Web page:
A Short History of Nearly Everything

800 WordsApr 23, 20194 Pages
In A Short History of Nearly Everything Bill Bryson undertakes the task of explaining every noteworthy event from the Big Bang to the rise of civilization or as he puts it “…how we went from there being nothing at all to there being something, and then how a little of that something turned into us, and also what happened in between and since.” Bryson explains his reasoning for writing the books was because he was discontented with the textbook version of science that failed to explain how everything came to be and why it was that way. He then devoted three years to research in order to write a book in which science can be described in a comprehensible way. This is a vast amount of information and to better organize it Bryson has split the…show more content…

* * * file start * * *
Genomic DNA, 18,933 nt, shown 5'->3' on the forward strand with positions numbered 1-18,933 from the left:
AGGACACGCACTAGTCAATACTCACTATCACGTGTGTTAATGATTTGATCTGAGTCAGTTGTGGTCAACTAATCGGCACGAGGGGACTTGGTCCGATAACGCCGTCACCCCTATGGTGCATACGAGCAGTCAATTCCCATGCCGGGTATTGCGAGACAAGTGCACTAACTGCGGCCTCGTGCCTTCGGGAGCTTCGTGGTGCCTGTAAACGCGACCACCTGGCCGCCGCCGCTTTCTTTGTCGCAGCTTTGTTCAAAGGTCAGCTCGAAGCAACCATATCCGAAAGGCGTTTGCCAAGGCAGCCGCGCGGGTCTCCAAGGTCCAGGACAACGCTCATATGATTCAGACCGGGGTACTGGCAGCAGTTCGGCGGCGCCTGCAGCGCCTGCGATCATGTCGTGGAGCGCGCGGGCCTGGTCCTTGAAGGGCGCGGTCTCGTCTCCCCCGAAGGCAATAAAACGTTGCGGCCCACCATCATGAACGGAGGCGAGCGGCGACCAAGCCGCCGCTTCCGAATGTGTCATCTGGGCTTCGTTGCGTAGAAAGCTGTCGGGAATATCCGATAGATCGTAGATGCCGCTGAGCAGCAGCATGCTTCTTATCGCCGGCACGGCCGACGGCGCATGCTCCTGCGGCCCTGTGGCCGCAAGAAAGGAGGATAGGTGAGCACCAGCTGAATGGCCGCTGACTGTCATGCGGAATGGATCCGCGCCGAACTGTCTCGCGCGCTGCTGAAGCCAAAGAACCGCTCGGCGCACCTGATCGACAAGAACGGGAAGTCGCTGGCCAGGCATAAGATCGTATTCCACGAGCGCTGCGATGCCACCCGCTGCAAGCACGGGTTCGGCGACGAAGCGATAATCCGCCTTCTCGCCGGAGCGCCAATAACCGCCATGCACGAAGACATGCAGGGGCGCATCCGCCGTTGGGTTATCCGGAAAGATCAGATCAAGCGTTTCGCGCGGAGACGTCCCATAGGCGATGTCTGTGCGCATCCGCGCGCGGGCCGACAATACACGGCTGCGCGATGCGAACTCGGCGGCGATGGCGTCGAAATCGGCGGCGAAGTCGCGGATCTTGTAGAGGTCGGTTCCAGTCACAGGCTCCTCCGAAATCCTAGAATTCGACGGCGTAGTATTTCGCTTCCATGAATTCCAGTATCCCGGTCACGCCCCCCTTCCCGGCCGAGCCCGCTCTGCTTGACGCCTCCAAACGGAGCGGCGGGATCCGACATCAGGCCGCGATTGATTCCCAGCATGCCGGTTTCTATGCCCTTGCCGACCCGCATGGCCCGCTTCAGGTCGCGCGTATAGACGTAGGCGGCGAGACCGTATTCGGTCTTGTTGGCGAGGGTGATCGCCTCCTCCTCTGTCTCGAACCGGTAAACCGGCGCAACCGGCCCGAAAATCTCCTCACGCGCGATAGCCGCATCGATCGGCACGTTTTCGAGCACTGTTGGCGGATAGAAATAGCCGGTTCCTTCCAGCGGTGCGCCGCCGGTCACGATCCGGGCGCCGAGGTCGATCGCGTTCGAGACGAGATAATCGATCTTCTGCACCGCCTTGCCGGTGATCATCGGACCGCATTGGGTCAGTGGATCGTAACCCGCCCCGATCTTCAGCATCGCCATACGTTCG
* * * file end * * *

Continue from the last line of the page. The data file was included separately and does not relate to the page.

So again I state, I greatly enjoyed this book. I had come across an excerpt of the book and found it intriguing so I decided to give it a read and I am glad I did. This book was well written and Bryson used layman’s terms to describe some of sciences most confusing topics in a way that I could understand. I think that the intended audience for the book is normal people who would like to know the how’s and why’s behind science. Bryson relays factual information with a witty and humorous air that makes you pause in your reading and smile. The overall writing style is educational and professional without being vague or snooty. What I liked best about the book was the way it conveyed information and the fact that the information itself was very detailed without being boring. I also highly enjoyed the jokes that Bryson included for example, “Tune your television to any channel it doesn’t receive and about 1 percent of the dancing static you see is accounted for by this ancient remnant of the Big Bang. The next time you complain that there is nothing on, remember you can always watch the birth of the universe. (pg 12)” Or maybe even, “By introducing extra dimensions, superstring theory enables physicists to pull together quantum laws and gravitational ones into one comparatively tidy package, but it also means that anything scientists say about the theory begins to sound worryingly like the sort of thoughts that would

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